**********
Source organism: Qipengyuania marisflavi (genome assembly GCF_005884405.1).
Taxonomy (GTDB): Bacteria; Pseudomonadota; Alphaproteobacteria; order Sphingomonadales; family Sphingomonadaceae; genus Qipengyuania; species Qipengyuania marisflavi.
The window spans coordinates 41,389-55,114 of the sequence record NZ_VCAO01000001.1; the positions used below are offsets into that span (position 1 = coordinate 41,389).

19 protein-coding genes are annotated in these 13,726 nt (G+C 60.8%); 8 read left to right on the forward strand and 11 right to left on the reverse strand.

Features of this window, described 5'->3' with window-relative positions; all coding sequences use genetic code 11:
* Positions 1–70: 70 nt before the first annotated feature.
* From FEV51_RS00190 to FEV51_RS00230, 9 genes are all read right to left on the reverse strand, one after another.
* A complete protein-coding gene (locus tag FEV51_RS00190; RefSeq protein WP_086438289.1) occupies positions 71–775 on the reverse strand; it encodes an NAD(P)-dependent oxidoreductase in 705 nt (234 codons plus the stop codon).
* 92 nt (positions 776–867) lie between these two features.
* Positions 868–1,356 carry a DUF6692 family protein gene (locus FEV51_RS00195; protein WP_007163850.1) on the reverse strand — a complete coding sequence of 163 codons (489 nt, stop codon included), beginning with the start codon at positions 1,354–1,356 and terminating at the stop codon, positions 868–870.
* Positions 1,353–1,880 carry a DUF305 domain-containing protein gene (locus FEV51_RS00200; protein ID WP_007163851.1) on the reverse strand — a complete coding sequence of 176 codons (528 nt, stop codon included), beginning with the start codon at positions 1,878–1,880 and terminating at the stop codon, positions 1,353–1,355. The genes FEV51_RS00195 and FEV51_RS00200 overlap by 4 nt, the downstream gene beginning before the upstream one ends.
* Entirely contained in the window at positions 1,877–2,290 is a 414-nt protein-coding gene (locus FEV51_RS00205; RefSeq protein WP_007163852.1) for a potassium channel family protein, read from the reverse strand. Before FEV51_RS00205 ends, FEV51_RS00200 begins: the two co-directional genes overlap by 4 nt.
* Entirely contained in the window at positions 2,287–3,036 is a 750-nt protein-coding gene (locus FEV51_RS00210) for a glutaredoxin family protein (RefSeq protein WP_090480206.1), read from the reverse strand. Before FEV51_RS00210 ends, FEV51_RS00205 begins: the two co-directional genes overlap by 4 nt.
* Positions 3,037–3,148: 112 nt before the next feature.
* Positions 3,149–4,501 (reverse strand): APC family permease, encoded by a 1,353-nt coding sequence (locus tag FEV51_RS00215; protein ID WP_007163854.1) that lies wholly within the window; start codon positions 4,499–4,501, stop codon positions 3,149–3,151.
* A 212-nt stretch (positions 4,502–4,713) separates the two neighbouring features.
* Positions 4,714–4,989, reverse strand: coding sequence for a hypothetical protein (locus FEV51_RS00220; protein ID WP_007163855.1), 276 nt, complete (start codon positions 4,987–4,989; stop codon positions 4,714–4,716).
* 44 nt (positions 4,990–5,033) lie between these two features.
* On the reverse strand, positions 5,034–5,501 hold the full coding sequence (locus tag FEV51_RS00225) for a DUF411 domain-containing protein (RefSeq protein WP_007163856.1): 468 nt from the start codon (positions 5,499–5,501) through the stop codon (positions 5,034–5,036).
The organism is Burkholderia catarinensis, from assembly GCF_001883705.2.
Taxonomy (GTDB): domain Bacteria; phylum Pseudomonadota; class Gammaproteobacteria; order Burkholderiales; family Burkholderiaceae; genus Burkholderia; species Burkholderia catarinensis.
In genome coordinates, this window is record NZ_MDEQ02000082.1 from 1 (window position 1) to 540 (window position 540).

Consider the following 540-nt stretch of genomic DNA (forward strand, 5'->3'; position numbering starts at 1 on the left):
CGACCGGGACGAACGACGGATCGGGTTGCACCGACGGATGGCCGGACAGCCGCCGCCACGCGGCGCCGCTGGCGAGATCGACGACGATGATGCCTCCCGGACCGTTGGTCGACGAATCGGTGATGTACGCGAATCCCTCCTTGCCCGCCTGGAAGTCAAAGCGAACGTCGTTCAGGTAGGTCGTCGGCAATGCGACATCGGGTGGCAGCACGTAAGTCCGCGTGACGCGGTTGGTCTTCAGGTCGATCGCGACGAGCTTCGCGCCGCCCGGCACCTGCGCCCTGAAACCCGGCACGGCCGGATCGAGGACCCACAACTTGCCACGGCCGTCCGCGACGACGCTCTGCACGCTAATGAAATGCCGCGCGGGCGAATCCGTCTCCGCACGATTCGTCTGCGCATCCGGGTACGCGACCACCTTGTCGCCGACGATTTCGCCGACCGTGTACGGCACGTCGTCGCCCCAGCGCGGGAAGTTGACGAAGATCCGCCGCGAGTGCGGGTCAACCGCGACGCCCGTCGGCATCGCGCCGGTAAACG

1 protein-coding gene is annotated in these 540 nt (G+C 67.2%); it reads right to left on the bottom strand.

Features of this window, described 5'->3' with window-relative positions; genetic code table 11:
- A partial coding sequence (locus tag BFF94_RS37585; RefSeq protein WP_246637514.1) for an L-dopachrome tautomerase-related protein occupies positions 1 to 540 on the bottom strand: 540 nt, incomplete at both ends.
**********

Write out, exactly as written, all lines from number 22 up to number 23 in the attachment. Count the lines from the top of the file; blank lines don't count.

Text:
In genome coordinates, this window is record NZ_MDEQ02000082.1 from 1 (window position 1) to 540 (window position 540).

Consider the following 540-nt stretch of genomic DNA (forward strand, 5'->3'; position numbering starts at 1 on the left):